Survivor Students 2008

   Posted by: woodbeecarver   in Survivor Students

The WOOD BEE CARVER occasionally will teach a class on his style of “Whittle-Carving” or carving only with a knife. Two recent classes were conducted in which students survived a class in “Whittle Folk Art” by whittling away time.


FRANKENMUTH CARVING GUILDMembers of the Frankenmuth Michigan Carvers Guild who participated in a Whittle-Carving class at their club house on April 23, 24 and 25 were: Ed Kopka, Jim LaPan, Kurt Sherwood, Ron Nielson, Ed Sowulewski, Bob Thurston, Diane Reed, Jim Grohoski, Tony Simone, Raleigh Draper and LeRoy Dunn.

CROSS POINTE CENTRE WOODCRAFT CLASSClass participant at the Cross Pointe Centre Woodcraft Store in Centerville (Dayton, Ohio) on Saturday, May 10, 2008 were: Don Potter, Cliff Reeder, Rick Eskins, Mike Hayek, Steve Cotton, Chris Pyles, Rita Carey, Gil Wendt, Mark Sipe and Rick Bishop.


Besides learning to carve only with a knife the students learned a new appreciation for “whittle-carving” by discovering the significance of practicing the slicing cut by allowing the cutting edge of the knife shape the wood with a slicing action.

They learned that making notch cuts of two slicing angled cuts that meet at the bottom of each cut makes for a cleaner opening up of a block of wood while shaping the wood to the basic form of the object being carved. The key lesson to learn is to carve the subject first to the basic form and once the form is to shape, then and only then can the detail carving be utilized to produce desired results. “Form follows function” means that form is carved first and then “Detail follows form,” to acknowledge that details only look right when they are applied to the proper form.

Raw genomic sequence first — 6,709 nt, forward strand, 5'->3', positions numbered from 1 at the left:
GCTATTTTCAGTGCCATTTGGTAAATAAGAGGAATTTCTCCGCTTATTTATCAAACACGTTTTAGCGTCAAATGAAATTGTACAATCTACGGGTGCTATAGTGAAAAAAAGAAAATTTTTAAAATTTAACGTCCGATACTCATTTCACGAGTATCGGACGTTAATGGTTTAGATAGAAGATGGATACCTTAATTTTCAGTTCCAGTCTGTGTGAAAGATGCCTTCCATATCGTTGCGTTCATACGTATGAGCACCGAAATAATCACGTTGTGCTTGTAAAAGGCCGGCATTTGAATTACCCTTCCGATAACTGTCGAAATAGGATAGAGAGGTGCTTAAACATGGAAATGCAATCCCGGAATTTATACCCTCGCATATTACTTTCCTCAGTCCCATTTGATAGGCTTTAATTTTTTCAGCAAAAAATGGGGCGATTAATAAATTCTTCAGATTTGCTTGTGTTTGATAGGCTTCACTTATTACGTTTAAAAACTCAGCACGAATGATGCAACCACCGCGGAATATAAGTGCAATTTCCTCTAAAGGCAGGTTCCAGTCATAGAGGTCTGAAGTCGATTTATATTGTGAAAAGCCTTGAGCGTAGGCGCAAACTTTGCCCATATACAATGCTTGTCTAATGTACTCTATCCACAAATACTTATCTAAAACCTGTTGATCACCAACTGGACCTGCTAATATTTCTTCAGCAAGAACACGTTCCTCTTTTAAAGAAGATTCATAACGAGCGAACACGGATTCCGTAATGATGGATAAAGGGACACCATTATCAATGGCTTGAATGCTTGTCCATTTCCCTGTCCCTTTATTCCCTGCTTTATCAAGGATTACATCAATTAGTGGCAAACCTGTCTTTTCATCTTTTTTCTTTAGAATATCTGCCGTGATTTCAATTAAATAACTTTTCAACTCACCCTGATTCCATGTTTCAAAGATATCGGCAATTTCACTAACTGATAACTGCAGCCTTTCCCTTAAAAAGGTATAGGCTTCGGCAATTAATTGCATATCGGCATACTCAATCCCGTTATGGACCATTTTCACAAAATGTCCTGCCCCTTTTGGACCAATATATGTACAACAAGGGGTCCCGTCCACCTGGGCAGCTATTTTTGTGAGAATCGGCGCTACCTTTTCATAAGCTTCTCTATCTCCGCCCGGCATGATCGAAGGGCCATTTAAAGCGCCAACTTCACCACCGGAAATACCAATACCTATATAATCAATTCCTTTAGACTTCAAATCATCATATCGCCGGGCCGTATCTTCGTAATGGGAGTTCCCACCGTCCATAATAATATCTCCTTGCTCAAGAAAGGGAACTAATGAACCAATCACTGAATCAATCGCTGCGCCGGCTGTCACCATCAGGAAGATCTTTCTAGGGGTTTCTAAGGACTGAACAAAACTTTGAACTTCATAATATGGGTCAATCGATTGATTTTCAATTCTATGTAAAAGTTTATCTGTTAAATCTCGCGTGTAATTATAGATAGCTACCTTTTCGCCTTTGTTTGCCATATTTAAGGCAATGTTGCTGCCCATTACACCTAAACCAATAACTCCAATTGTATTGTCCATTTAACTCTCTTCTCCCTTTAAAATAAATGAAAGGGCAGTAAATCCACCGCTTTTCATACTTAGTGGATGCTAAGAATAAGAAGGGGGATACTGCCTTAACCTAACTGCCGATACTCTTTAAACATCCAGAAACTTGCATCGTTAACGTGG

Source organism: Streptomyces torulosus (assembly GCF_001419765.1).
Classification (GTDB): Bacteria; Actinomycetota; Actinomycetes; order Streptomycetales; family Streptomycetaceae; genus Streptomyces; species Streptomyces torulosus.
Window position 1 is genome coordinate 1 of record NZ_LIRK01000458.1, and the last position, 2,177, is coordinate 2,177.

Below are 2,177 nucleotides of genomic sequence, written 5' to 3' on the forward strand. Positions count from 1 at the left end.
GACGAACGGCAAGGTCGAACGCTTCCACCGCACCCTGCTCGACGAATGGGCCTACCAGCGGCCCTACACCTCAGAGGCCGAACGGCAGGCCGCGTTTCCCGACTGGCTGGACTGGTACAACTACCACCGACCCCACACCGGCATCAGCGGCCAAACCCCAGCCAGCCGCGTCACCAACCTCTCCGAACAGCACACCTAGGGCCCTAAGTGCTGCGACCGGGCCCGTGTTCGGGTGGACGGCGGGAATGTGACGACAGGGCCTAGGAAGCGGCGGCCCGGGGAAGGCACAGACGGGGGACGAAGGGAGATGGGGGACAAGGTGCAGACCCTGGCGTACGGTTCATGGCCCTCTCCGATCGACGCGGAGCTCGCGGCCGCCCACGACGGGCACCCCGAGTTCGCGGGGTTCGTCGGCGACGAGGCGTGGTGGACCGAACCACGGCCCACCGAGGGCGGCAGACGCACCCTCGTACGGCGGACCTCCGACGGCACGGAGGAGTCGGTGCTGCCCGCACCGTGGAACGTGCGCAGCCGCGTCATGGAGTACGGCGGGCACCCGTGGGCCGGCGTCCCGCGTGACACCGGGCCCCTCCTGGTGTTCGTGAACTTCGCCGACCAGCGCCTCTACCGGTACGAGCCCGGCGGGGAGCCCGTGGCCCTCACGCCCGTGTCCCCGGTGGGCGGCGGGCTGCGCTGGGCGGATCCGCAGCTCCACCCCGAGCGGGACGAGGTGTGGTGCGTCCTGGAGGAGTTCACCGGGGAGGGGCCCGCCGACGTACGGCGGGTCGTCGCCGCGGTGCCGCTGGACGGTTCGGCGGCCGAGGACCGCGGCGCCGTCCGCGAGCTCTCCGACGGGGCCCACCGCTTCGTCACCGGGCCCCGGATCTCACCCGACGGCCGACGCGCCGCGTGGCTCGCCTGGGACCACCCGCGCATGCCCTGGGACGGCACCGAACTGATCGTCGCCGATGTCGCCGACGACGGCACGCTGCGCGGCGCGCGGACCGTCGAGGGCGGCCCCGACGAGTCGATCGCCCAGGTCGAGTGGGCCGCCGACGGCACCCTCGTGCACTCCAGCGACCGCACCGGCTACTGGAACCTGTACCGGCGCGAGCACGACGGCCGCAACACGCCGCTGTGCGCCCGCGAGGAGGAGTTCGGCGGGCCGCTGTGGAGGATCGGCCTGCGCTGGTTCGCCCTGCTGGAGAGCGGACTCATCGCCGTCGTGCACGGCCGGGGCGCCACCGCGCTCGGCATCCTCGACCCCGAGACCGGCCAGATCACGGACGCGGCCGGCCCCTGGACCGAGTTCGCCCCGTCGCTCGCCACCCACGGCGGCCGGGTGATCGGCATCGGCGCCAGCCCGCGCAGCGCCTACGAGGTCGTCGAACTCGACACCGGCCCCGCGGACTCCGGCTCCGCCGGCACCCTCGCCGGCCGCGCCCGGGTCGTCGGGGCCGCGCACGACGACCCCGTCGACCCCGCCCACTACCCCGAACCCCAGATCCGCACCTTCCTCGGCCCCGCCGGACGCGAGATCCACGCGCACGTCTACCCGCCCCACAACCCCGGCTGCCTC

Learning a new skill and a different way of carving is not always as easy as it sounds, but when the carver realizes that carving is “more the journey than the destination,” and that there are no mistakes in the carving process, only learning experiences, then is when the carver has learned a basic lesson about carving. “Whittle-Carving is the trial and error method of learning by doing” which is another way to express the WOOD BEE CARVER’S philosophy: “Would be carvers would be carvers if they would carve wood.”

Students are jokingly referred to as “survivors” because each shared the the common experience all carvers experience from time to time that is stated as: Carving is agony and ecstasy; but ecstasy always follow agony.” Learning something new, trying a new project or even learning to “slice with the cutting edge,” can be agony at first, but then it can also turn into an ecstasy of discovery and accomplishment. In any event, the students in both classes enjoyed the fellowship of fellow carvers in the atmosphere of learning something new.

This entry was posted on Saturday, May 10th, 2008 at 8:51 pm and is filed under Survivor Students. You can follow any responses to this entry through the RSS 2.0 feed. You can leave a response, or trackback from your own site.

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